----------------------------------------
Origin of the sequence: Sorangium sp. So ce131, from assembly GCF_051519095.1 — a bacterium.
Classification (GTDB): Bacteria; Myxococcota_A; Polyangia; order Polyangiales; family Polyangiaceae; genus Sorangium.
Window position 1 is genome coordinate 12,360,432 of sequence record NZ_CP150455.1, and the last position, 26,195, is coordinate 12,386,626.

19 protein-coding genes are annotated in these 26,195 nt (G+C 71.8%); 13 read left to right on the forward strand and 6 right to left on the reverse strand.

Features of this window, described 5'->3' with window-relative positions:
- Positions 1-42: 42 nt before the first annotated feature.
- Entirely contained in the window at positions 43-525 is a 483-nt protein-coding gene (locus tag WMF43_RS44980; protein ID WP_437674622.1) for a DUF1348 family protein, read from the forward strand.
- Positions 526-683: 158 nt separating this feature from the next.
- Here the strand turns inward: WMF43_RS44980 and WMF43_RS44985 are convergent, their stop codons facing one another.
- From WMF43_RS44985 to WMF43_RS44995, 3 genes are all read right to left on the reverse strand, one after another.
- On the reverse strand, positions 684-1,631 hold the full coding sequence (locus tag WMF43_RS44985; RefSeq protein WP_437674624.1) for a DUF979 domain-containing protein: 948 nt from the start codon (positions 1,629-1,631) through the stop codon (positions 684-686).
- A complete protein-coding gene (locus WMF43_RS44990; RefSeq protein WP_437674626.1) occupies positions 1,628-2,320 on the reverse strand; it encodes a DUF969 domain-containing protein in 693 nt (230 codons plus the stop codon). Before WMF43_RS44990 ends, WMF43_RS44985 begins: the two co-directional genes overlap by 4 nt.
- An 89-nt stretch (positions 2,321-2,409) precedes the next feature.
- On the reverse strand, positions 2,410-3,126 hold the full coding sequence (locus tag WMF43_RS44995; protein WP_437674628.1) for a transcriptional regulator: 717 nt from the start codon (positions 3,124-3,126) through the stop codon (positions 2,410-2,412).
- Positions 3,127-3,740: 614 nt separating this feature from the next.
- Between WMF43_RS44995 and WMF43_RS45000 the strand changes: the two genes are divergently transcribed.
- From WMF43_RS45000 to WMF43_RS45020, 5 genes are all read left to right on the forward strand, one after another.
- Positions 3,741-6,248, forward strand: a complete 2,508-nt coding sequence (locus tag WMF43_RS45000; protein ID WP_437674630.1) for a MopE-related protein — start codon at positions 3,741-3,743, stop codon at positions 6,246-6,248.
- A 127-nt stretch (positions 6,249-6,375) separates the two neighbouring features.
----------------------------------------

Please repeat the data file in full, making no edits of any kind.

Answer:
Origin of the sequence: Sorangium sp. So ce131, from assembly GCF_051519095.1 — a bacterium.
Classification (GTDB): Bacteria; Myxococcota_A; Polyangia; order Polyangiales; family Polyangiaceae; genus Sorangium.
Window position 1 is genome coordinate 12,360,432 of sequence record NZ_CP150455.1, and the last position, 26,195, is coordinate 12,386,626.

19 protein-coding genes are annotated in these 26,195 nt (G+C 71.8%); 13 read left to right on the forward strand and 6 right to left on the reverse strand.

Features of this window, described 5'->3' with window-relative positions:
- Positions 1-42: 42 nt before the first annotated feature.
- Entirely contained in the window at positions 43-525 is a 483-nt protein-coding gene (locus tag WMF43_RS44980; protein ID WP_437674622.1) for a DUF1348 family protein, read from the forward strand.
- Positions 526-683: 158 nt separating this feature from the next.
- Here the strand turns inward: WMF43_RS44980 and WMF43_RS44985 are convergent, their stop codons facing one another.
- From WMF43_RS44985 to WMF43_RS44995, 3 genes are all read right to left on the reverse strand, one after another.
- On the reverse strand, positions 684-1,631 hold the full coding sequence (locus tag WMF43_RS44985; RefSeq protein WP_437674624.1) for a DUF979 domain-containing protein: 948 nt from the start codon (positions 1,629-1,631) through the stop codon (positions 684-686).
- A complete protein-coding gene (locus WMF43_RS44990; RefSeq protein WP_437674626.1) occupies positions 1,628-2,320 on the reverse strand; it encodes a DUF969 domain-containing protein in 693 nt (230 codons plus the stop codon). Before WMF43_RS44990 ends, WMF43_RS44985 begins: the two co-directional genes overlap by 4 nt.
- An 89-nt stretch (positions 2,321-2,409) precedes the next feature.
- On the reverse strand, positions 2,410-3,126 hold the full coding sequence (locus tag WMF43_RS44995; protein WP_437674628.1) for a transcriptional regulator: 717 nt from the start codon (positions 3,124-3,126) through the stop codon (positions 2,410-2,412).
- Positions 3,127-3,740: 614 nt separating this feature from the next.
- Between WMF43_RS44995 and WMF43_RS45000 the strand changes: the two genes are divergently transcribed.
- From WMF43_RS45000 to WMF43_RS45020, 5 genes are all read left to right on the forward strand, one after another.
- Positions 3,741-6,248, forward strand: a complete 2,508-nt coding sequence (locus tag WMF43_RS45000; protein ID WP_437674630.1) for a MopE-related protein — start codon at positions 3,741-3,743, stop codon at positions 6,246-6,248.
- A 127-nt stretch (positions 6,249-6,375) separates the two neighbouring features.